By Mike Moyes
Vice President of Consulting Solutions
Credit unions nationwide have been balancing the need to improve their Return on Assets through noninterest income without relying on punitive fees and service charges. The Filene Institute recently completed a research study entitled “In Search of Member-Friendly Noninterest Income.” CUNA Mutual Group cosponsored the research.
Overall Return on Assets less fees and other noninterest Income has gone from 34 basis points in 1990 to 7 basis points in 2000, and all the way to negative 63 basis points in 2011. During that time, income from noninterest sources has risen steadily from 61 basis points (1990) to 95 basis points (2000) to 131 basis points (2011). Noninterest Income (NII) keeps credit unions afloat.
Filene Research Director Ben Rogers authored the report. Filene surveyed and interviewed leaders of credit unions that earned excellent NII results during a four-year period. To learn how credit unions manage NII effectively, Filene screened NCUA 5300 reports for credit unions between $50 million and $2.5 billion in assets that finished in the top third in NII earned from 2008 through 2011. Of those credit unions, Filene surveyed those that had earned more than 25 basis points of return on assets in three of those four years, and net capital higher than 7% in all four years.
The goal of this brief is to balance two important credit union imperatives: the need for NII that supports the operating costs of the credit union and the imperative that credit union leaders feel to charge fees that are fair and that support services that add value to members. The tension is real. Too many or ill-advised fees and credit unions run the risk of alienating members and losing their cooperative difference. Not enough NII and needed profitability and credit unions will not survive in today’s environment.
Credit unions with successful NII programs tended to focus on earning NII through optional services such as credit insurance, debt protection and GAP and through transparent, reasonable fees from checking accounts and mortgage transactions.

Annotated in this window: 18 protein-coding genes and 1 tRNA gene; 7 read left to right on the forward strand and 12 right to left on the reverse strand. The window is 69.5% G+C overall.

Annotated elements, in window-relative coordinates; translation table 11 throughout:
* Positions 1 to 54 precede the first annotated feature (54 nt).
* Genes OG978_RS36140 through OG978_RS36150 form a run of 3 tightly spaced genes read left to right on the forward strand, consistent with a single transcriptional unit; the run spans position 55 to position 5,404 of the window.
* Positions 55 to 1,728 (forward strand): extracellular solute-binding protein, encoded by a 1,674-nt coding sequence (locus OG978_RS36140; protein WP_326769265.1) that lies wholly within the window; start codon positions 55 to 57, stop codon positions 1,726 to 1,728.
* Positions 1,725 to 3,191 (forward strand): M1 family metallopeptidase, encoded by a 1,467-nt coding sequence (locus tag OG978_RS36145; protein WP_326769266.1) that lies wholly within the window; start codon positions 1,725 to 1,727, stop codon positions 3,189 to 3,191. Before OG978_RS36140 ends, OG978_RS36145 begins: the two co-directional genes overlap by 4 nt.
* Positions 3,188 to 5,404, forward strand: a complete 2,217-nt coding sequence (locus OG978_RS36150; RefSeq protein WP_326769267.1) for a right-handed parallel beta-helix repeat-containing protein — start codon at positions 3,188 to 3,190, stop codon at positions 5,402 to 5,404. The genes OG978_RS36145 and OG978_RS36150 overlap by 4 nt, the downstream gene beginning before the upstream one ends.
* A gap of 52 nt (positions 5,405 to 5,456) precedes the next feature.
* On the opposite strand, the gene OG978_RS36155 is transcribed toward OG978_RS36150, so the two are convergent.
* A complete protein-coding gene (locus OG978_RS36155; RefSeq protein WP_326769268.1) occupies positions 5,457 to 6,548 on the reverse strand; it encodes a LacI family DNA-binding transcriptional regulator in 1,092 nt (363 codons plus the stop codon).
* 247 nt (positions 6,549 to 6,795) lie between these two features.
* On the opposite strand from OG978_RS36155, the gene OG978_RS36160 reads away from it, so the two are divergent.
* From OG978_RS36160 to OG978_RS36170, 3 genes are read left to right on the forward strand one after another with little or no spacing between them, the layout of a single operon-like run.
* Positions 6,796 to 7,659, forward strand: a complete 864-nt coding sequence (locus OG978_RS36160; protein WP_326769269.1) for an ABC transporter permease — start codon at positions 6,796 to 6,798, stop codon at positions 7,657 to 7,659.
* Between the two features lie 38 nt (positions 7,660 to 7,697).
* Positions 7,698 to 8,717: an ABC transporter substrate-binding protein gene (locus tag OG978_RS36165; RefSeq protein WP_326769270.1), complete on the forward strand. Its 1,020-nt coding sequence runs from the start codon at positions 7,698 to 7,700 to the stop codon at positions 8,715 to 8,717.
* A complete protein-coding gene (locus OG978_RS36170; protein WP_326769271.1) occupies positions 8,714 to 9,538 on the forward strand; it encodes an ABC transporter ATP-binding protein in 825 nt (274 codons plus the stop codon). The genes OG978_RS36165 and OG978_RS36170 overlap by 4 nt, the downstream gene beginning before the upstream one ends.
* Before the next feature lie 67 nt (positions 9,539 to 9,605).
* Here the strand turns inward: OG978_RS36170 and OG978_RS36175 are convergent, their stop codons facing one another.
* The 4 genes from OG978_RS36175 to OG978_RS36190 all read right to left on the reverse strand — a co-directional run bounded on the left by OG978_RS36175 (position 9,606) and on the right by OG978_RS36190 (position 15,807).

Rogers indicated that the survey excludes an important source of NII: overdraft and interchange fees. “Because [these fees] are well understood and heavily regulated, this report intentionally ignores them in search of NII sources that have more prospects to grow,” he wrote.
Two important things the research measured were how important specific sources of NII were to credit unions and which sources provided the best value for members.
Four sources of NII were cited by more – than half of the respondents as either “important” or “very important” to their credit unions:
When asked which sources of NII added value for members, these four sources had the highest percentage of survey participants rank them as “important” or “very important”:
A common trait among the most important and highest-value services is that they are freely chosen by members. Another advantage these sources share is that credit unions have more control over them than, for example, interest rate spreads, loss provisions and asset turnover.
It’s also a matter of public perception, Rogers pointed out. After bank fees and practices took a beating in the court of public opinion following the housing bubble crisis, “credit unions should be uniquely concerned about their fee practices because their mandate is to be sustainable and profitable but not to the detriment of their member-owners,” he wrote.
For more information regarding Income Improvement consulting, strategic planning, asset liability management, compliance consulting, human resources and training and education, contact Mike Moyes, vice president of Consulting Solutions at HRN Performance, a division of CU Solutions Group at (734) 793-1530, ext. 520.